Personally, I move my compost pile from its current location and form a new pile right next to it. This insures that the bottom of the pile becomes the top, and the dry, identifiable particles on the edges are moved to the middle where they'll decompose faster.


Turning your compost allows oxygen to reach the fungi and microorganisms that are working in your compost. Aeration is necessary to keep the process of composting working.


How often should you turn your compost?


The more frequently you turn the pile, the quicker you'll have finished compost, or "humus."


Do you need a compost bin or tumbler


Some neighborhoods and homeowner associations require that compost be contained in a bin or a tumbler. This keeps it tidy and under control.


You can build a compost bin with three pallets formed into a U shape and fastened with wire in the corners, or use a circle of wire fencing to form a round, upright container.


Or build a simple and inexpensive DIY trash can composting bin.


However, it isn't necessary to contain a compost pile unless you wish to. Mine is on the bare ground in my garden. I've found it easier to turn when it isn't inside a container.


How large should a compost bin or pile be


In order to "work" correctly, a compost pile should be approximately 3 feet in all directions. A smaller pile may not heat up properly.


If you have more material than this, use two compost bins or form two piles. Later, when the compost materials have begun to decompose and shrink in size, you can combine it all into one pile.


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How to turn kitchen and garden waste into compost.


A crazy-long list of compost materials


As I mentioned, I do have a comprehensive list of things you can add to your compost pile. It also includes a list of what you shouldn't compost.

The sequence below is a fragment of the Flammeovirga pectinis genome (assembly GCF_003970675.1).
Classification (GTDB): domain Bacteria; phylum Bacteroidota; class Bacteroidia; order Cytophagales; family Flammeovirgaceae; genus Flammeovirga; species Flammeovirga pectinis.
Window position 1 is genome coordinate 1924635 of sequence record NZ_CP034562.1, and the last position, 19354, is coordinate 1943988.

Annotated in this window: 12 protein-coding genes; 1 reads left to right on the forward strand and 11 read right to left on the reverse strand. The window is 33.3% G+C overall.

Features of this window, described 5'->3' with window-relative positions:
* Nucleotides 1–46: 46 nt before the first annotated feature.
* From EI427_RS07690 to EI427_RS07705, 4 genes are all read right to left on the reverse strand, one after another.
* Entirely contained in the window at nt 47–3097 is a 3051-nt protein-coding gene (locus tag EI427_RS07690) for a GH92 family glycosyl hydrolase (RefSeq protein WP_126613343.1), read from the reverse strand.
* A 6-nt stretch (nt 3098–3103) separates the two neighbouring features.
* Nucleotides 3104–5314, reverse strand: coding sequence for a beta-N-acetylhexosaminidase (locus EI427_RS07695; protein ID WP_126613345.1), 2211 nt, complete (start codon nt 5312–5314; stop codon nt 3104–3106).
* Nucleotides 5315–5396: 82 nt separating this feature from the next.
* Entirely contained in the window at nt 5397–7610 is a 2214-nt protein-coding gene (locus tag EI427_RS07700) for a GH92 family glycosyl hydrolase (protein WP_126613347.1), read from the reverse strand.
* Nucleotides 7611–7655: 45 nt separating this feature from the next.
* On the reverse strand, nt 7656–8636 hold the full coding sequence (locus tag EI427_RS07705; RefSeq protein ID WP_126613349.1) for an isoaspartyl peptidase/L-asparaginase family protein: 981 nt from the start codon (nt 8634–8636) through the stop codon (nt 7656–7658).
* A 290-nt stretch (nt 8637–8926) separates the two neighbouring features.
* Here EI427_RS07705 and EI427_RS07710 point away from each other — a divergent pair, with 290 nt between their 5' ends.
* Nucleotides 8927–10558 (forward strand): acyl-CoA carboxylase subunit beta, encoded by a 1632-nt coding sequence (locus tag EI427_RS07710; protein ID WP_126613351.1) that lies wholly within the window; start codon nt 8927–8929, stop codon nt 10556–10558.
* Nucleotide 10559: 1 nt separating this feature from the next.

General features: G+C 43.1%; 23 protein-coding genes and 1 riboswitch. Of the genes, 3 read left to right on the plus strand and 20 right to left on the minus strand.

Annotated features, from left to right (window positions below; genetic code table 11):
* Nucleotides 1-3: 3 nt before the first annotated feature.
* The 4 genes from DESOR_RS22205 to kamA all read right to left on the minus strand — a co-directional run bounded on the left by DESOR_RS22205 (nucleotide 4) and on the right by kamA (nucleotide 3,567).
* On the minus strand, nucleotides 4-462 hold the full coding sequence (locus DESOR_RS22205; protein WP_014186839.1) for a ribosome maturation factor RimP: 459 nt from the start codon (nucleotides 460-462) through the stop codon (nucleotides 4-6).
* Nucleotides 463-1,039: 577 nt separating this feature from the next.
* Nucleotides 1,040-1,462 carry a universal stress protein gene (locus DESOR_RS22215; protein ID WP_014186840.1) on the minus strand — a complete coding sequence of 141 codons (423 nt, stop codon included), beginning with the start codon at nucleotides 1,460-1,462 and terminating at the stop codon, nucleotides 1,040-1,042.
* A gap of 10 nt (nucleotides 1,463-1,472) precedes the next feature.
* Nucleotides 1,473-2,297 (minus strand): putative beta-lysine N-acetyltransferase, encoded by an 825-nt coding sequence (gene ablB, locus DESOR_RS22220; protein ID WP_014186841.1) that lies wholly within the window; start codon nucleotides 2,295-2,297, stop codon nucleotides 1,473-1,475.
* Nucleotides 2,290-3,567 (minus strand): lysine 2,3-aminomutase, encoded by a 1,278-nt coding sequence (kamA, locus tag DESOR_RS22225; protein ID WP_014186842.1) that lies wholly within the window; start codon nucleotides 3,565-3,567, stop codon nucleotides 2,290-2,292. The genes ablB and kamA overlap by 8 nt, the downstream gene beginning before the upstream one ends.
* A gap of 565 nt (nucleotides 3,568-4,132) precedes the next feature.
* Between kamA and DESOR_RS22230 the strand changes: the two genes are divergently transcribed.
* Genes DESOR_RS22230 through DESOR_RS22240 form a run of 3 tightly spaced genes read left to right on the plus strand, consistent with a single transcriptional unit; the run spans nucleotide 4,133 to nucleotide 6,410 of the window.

You'll find this 12-page, crazy-long, printable list of compost materials in my Etsy shop. Or if you want even more information on composting, check out my book The Down-to-Earth Guide to Composting, which includes the crazy-long list.


The Down-to-Earth Guide to Composting, an ebook written for people without a science degree.

Are you ready to learn more about composting and get started on a program of your own? Find out how in my new ebook The Down-to-Earth Guide to Composting.


I'll show you in plain, simple terms how to start your compost pile, demystify that "magic ratio" of greens to browns that everyone talks about, help you troubleshoot your compost pile if needed, and give you a crazy-long list of what you can and what you shouldn't compost.


You'll find more information here.



The Down-to-Earth Guide to Composting - how to compost in plain and simple terms.

This post has been shared at some of my favorite blog hops.


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My hope is to inspire you, and to encourage your homesteading plans and your dreams of a simple, self-reliant, God-dependent life. You can follow me at: